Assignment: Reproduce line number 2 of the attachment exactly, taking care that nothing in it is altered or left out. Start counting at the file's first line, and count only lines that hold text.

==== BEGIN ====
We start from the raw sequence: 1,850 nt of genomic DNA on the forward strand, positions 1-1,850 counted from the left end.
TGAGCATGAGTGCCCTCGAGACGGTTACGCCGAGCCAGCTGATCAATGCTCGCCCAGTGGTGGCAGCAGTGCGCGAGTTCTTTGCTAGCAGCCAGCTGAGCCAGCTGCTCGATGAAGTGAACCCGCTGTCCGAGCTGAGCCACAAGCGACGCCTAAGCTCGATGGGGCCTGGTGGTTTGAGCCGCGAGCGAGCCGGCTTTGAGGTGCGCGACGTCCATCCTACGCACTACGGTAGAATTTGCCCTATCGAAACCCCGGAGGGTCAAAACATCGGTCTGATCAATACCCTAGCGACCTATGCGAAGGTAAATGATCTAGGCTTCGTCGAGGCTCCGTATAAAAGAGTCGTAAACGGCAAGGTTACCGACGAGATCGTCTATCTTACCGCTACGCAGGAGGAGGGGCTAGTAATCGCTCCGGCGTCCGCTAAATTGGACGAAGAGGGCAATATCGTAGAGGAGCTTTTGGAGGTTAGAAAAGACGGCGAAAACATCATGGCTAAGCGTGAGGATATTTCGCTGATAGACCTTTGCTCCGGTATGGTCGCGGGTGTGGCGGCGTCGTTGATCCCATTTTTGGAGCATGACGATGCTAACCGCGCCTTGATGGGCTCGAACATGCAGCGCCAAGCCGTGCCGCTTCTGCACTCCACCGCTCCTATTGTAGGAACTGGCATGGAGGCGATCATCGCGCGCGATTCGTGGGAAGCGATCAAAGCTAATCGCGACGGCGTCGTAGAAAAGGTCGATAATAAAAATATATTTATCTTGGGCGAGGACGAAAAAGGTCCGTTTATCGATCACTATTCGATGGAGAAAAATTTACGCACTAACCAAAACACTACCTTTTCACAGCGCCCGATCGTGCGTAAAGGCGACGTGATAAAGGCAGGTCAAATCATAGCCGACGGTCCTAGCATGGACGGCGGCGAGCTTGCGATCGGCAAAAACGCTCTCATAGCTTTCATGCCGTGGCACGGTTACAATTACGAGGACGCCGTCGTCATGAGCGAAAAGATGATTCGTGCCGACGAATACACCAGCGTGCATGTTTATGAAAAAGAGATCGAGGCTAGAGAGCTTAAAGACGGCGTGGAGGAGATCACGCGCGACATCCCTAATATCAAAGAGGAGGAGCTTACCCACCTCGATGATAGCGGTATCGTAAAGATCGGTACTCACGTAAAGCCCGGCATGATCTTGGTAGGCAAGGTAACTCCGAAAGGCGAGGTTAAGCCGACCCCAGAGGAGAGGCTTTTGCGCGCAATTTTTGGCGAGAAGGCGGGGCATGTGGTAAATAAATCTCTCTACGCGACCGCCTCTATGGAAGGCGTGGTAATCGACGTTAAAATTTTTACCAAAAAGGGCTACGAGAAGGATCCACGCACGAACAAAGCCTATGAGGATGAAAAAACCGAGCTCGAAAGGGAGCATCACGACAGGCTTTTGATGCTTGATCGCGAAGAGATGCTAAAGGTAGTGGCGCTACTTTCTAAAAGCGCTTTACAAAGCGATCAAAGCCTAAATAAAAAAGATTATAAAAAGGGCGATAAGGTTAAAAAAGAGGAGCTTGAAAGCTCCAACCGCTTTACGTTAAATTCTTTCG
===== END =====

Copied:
TGAGCATGAGTGCCCTCGAGACGGTTACGCCGAGCCAGCTGATCAATGCTCGCCCAGTGGTGGCAGCAGTGCGCGAGTTCTTTGCTAGCAGCCAGCTGAGCCAGCTGCTCGATGAAGTGAACCCGCTGTCCGAGCTGAGCCACAAGCGACGCCTAAGCTCGATGGGGCCTGGTGGTTTGAGCCGCGAGCGAGCCGGCTTTGAGGTGCGCGACGTCCATCCTACGCACTACGGTAGAATTTGCCCTATCGAAACCCCGGAGGGTCAAAACATCGGTCTGATCAATACCCTAGCGACCTATGCGAAGGTAAATGATCTAGGCTTCGTCGAGGCTCCGTATAAAAGAGTCGTAAACGGCAAGGTTACCGACGAGATCGTCTATCTTACCGCTACGCAGGAGGAGGGGCTAGTAATCGCTCCGGCGTCCGCTAAATTGGACGAAGAGGGCAATATCGTAGAGGAGCTTTTGGAGGTTAGAAAAGACGGCGAAAACATCATGGCTAAGCGTGAGGATATTTCGCTGATAGACCTTTGCTCCGGTATGGTCGCGGGTGTGGCGGCGTCGTTGATCCCATTTTTGGAGCATGACGATGCTAACCGCGCCTTGATGGGCTCGAACATGCAGCGCCAAGCCGTGCCGCTTCTGCACTCCACCGCTCCTATTGTAGGAACTGGCATGGAGGCGATCATCGCGCGCGATTCGTGGGAAGCGATCAAAGCTAATCGCGACGGCGTCGTAGAAAAGGTCGATAATAAAAATATATTTATCTTGGGCGAGGACGAAAAAGGTCCGTTTATCGATCACTATTCGATGGAGAAAAATTTACGCACTAACCAAAACACTACCTTTTCACAGCGCCCGATCGTGCGTAAAGGCGACGTGATAAAGGCAGGTCAAATCATAGCCGACGGTCCTAGCATGGACGGCGGCGAGCTTGCGATCGGCAAAAACGCTCTCATAGCTTTCATGCCGTGGCACGGTTACAATTACGAGGACGCCGTCGTCATGAGCGAAAAGATGATTCGTGCCGACGAATACACCAGCGTGCATGTTTATGAAAAAGAGATCGAGGCTAGAGAGCTTAAAGACGGCGTGGAGGAGATCACGCGCGACATCCCTAATATCAAAGAGGAGGAGCTTACCCACCTCGATGATAGCGGTATCGTAAAGATCGGTACTCACGTAAAGCCCGGCATGATCTTGGTAGGCAAGGTAACTCCGAAAGGCGAGGTTAAGCCGACCCCAGAGGAGAGGCTTTTGCGCGCAATTTTTGGCGAGAAGGCGGGGCATGTGGTAAATAAATCTCTCTACGCGACCGCCTCTATGGAAGGCGTGGTAATCGACGTTAAAATTTTTACCAAAAAGGGCTACGAGAAGGATCCACGCACGAACAAAGCCTATGAGGATGAAAAAACCGAGCTCGAAAGGGAGCATCACGACAGGCTTTTGATGCTTGATCGCGAAGAGATGCTAAAGGTAGTGGCGCTACTTTCTAAAAGCGCTTTACAAAGCGATCAAAGCCTAAATAAAAAAGATTATAAAAAGGGCGATAAGGTTAAAAAAGAGGAGCTTGAAAGCTCCAACCGCTTTACGTTAAATTCTTTCG